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Cutting Edge 

Progressive and contemporary music get along


Billing itself as "a festival of contemporary performance," the Berkeley Edge Fest embraces the true colors of West Coast creative music in all its motley iconoclasm. From classical orchestrations to gamelan works to electro-acoustic improvisations, this year's four-day celebration presents a range of innovative pieces by major composers and improvisers like Terry Riley, John Adams, Ingram Marshall, David Wessel, George Lewis, and the late Lou Harrison, all of whom have been affiliated with leading local academic institutions at some point in their respective careers.

Contrary to the stereotype of conservatory fussiness, the Edge Fest's featured artists epitomize the adventuresome spirit for which the Bay Area is world-renowned. Distinguished avant-garde saxophonist Steve Lacy, for example, appears Saturday in a rare pairing with trombonist Lewis and electronics manipulator Wessel for what promises to be the event's most riveting -- and potentially hair-raising -- performance, though it's being politely pitched as "an evening of jazz, improvisation, and electronic inventiveness." One of the '60s pioneers of the notion of a pure music that soars beyond genre constraints, Lacy long ago predicted that this once-novel concept would become a "permanent revolution." Exploring worlds of sound combinations that challenge listeners to toss their preconceptions and deal with each musical work on its own terms, the participants in the Edge Fest bear witness to the fact that Lacy's prophecy has come to pass. The Berkeley Edge Fest takes place at Hertz Hall, Bancroft & College, UC Berkeley campus. Tickets are $22 per show; call (510) 642-9988 or check for a complete schedule.
-- Sam Prestianni

It's a She-Thing

TUES 6/10

It's a man's world, right? Not if you're Mama Gena (aka Regena Thomashauer), a "pleasure expert" so skilled in the power of female persuasion that she's opened her own business -- Mama Gena's School of Womanly Arts -- to teach ladies the key to self-empowerment. Mama Gena has had enough of men who hate women and the women who love them. In her new relationship manual, Mama Gena's Owner's and Operator's Guide to Men, she instructs female readers how to "train" their partners and shares a shocking revelation -- that males live to serve the opposite sex. Say amen to that at 7:30 p.m. at Books Inc., 2251 Chestnut (at Scott). Admission is free; call 931-3633 or visit
-- Lisa Hom

The Shermanator
Alexie rides again

MON 6/9

Sherman Alexie held the World Heavyweight Champion Poet title from 1998 to 2001. He's the only person to do so four times in a row -- but now, giving the rest of the world a chance, Alexie has retired from competitive poetry. He's even auctioned off his satin robe with "The Shermanator" embroidered across the back. The point is, Alexie is back to writing short stories, touring with a new collection of 11 of them called Ten Little Indians.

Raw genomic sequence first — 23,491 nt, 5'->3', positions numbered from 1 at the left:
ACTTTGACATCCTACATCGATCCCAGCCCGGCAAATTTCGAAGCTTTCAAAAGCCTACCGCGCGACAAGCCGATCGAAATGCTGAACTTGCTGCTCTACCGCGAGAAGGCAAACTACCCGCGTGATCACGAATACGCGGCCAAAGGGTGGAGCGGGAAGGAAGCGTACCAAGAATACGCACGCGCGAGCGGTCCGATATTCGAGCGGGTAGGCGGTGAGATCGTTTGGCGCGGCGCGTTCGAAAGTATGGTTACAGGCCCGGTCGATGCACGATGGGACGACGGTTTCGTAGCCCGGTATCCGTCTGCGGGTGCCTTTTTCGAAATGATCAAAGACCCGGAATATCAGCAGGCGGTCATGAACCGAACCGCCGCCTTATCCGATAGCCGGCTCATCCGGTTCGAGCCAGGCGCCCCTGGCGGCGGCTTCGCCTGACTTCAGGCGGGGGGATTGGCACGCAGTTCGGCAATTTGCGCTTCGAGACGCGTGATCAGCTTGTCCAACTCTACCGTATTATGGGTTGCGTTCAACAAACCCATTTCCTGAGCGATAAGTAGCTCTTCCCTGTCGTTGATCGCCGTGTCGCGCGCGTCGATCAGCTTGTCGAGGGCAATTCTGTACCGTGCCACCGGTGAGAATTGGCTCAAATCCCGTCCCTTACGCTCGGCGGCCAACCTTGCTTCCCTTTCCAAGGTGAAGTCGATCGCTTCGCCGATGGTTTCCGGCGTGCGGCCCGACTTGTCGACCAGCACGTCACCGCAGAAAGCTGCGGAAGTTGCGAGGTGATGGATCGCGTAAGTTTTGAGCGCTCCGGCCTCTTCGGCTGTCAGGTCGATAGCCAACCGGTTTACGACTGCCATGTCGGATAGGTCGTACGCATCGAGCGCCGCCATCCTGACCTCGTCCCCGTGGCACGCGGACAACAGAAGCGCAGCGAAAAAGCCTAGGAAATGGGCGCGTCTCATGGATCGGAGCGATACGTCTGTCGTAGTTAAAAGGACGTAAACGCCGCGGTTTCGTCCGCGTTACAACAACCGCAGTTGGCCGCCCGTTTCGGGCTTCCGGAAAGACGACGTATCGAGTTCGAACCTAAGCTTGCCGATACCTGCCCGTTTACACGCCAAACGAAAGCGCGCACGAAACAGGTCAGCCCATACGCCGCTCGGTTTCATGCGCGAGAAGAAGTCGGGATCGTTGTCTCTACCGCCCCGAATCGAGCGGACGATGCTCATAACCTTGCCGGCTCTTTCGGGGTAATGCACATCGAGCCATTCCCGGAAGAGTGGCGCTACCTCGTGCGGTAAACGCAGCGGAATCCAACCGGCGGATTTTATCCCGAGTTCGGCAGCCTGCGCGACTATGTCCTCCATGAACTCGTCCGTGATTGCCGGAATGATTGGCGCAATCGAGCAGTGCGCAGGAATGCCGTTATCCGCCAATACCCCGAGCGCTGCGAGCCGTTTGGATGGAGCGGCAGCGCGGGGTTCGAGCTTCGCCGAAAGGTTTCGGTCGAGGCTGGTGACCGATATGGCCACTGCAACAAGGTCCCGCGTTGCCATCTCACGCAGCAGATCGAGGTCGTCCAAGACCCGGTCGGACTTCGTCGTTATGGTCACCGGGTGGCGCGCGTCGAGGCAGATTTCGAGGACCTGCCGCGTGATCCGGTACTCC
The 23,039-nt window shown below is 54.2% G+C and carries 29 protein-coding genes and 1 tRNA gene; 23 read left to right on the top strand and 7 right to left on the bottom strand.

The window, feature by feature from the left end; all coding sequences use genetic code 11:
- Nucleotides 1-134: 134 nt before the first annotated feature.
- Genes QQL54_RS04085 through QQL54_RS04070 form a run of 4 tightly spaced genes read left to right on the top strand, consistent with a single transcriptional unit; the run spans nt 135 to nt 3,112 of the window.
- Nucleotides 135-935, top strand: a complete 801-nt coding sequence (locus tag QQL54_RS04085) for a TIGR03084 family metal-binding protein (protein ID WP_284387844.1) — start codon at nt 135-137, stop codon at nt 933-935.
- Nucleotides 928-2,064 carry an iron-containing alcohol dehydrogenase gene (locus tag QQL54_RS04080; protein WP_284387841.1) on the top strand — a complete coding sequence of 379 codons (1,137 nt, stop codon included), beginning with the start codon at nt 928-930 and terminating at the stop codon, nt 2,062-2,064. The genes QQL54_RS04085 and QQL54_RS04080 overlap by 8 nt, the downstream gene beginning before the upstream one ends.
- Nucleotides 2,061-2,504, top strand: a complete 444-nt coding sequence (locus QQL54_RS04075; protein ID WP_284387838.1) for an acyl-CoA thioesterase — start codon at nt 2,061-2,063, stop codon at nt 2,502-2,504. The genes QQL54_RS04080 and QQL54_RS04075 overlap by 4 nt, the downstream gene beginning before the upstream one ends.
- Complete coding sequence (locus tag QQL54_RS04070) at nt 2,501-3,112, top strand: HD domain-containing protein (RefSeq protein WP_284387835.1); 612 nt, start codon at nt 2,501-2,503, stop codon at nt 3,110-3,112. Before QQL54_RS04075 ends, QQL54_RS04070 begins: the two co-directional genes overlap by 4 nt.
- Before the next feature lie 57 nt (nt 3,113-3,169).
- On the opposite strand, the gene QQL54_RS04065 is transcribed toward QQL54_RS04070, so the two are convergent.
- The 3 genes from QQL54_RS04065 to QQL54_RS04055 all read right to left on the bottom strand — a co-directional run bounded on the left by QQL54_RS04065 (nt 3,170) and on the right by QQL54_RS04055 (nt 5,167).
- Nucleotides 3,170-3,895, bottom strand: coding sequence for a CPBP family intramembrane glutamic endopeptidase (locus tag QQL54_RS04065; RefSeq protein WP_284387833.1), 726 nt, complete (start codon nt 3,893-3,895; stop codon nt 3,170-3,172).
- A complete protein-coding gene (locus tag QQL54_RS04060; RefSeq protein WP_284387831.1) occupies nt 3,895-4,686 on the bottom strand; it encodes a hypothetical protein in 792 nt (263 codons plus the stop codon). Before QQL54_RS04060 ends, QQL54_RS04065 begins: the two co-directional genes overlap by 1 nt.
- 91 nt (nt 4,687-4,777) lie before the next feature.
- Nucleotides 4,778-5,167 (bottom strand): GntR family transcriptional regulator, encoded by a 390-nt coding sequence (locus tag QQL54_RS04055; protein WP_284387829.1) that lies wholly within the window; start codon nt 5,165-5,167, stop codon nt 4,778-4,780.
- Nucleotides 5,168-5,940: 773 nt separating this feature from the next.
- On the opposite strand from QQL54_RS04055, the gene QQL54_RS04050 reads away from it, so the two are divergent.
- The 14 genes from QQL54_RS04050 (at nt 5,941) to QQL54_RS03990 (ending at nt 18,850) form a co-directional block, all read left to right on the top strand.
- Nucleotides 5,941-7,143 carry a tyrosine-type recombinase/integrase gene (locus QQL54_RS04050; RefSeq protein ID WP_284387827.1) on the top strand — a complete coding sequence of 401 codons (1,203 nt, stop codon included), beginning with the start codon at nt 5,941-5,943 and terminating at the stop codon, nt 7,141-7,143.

Seattle's literary pinup boy is unjustly not famous for saying things like "My only purpose is to teach children to rebel against authority figures." He's better known for his many brilliant novels, stories, and poems, as well as his critically acclaimed movies, Smoke Signals and The Business of Fancydancing. Heckle him at your own risk at 7 p.m. at the Park Branch Library, 1833 Page (at Cole), S.F. Admission is free; call 863-8688 or visit
-- Hiya Swanhuyser

Hush Hush
Who needs words?


Silence is golden, especially during Kinetic Theory Experimental Theatre's new play, Silent Movie. The mimed production uses stylized movement, physical comedy, dance, and acrobatics to re-create the time before talkies ruled the silver screen. Lampooning horror movies from that era, the show tells a classic tale of good versus evil, in which a cute-as-pie young couple battles a big, bad guy -- the sinister Dr. Baron Von Malfaiteur.

The troupe isn't against using sounds to get its message across. In fact, Silent Movie features an original score. "We do speak onstage," explains the company's founder and director, Stephanie Abrams. "We just choose to use a language that many have forgotten about." Performances start at 8 p.m. at Exit Stage Left, 156 Eddy, S.F. Admission is $10-25; call 289-6808.
-- Lisa Hom

Butoh Your Lip


inkBoat theater group's new "absurdist Butoh play," Heaven's Radio, features Shinichi Momo Koga as a trickster, an original soundtrack by local freaky art-rockers, and a blaring, disembodied commentator. The plot concerns a woman dreaming of death as she listens to a radio whose music and static speak directly to her. Around her, alienated characters search for meaning in a bleak world. Contact-improv fans will appreciate inkBoat's action-theater style. This Samuel Beckett—inspired scenario opens at 8 p.m. (and continues through June 15) at Venue 9, 252 Ninth St., S.F. Admission is $15-20; call 515-1274 or visit
-- Hiya Swanhuyser


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